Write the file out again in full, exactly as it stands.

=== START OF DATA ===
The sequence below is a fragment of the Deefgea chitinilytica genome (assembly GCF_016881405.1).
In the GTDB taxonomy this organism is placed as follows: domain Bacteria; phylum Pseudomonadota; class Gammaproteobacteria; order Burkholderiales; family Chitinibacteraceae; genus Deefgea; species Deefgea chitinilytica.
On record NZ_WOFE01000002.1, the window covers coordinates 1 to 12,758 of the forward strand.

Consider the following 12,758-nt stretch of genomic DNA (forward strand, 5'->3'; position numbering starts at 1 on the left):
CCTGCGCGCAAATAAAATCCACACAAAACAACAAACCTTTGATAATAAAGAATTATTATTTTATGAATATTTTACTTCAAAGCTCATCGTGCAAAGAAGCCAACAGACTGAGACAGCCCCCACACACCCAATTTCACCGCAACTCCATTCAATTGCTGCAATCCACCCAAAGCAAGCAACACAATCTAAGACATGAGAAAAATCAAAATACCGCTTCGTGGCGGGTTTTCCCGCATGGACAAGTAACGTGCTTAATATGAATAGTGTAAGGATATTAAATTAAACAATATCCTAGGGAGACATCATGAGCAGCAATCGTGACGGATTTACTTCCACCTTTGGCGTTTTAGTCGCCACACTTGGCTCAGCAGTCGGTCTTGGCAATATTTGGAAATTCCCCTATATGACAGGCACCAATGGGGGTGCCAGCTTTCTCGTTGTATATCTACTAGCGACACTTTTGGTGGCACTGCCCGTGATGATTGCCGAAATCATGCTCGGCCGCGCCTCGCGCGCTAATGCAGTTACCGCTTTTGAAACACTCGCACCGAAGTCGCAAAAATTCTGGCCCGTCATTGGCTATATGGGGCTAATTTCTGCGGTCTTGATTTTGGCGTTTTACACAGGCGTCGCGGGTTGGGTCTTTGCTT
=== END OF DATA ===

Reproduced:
The sequence below is a fragment of the Deefgea chitinilytica genome (assembly GCF_016881405.1).
In the GTDB taxonomy this organism is placed as follows: domain Bacteria; phylum Pseudomonadota; class Gammaproteobacteria; order Burkholderiales; family Chitinibacteraceae; genus Deefgea; species Deefgea chitinilytica.
On record NZ_WOFE01000002.1, the window covers coordinates 1 to 12,758 of the forward strand.

Consider the following 12,758-nt stretch of genomic DNA (forward strand, 5'->3'; position numbering starts at 1 on the left):
CCTGCGCGCAAATAAAATCCACACAAAACAACAAACCTTTGATAATAAAGAATTATTATTTTATGAATATTTTACTTCAAAGCTCATCGTGCAAAGAAGCCAACAGACTGAGACAGCCCCCACACACCCAATTTCACCGCAACTCCATTCAATTGCTGCAATCCACCCAAAGCAAGCAACACAATCTAAGACATGAGAAAAATCAAAATACCGCTTCGTGGCGGGTTTTCCCGCATGGACAAGTAACGTGCTTAATATGAATAGTGTAAGGATATTAAATTAAACAATATCCTAGGGAGACATCATGAGCAGCAATCGTGACGGATTTACTTCCACCTTTGGCGTTTTAGTCGCCACACTTGGCTCAGCAGTCGGTCTTGGCAATATTTGGAAATTCCCCTATATGACAGGCACCAATGGGGGTGCCAGCTTTCTCGTTGTATATCTACTAGCGACACTTTTGGTGGCACTGCCCGTGATGATTGCCGAAATCATGCTCGGCCGCGCCTCGCGCGCTAATGCAGTTACCGCTTTTGAAACACTCGCACCGAAGTCGCAAAAATTCTGGCCCGTCATTGGCTATATGGGGCTAATTTCTGCGGTCTTGATTTTGGCGTTTTACACAGGCGTCGCGGGTTGGGTCTTTGCTT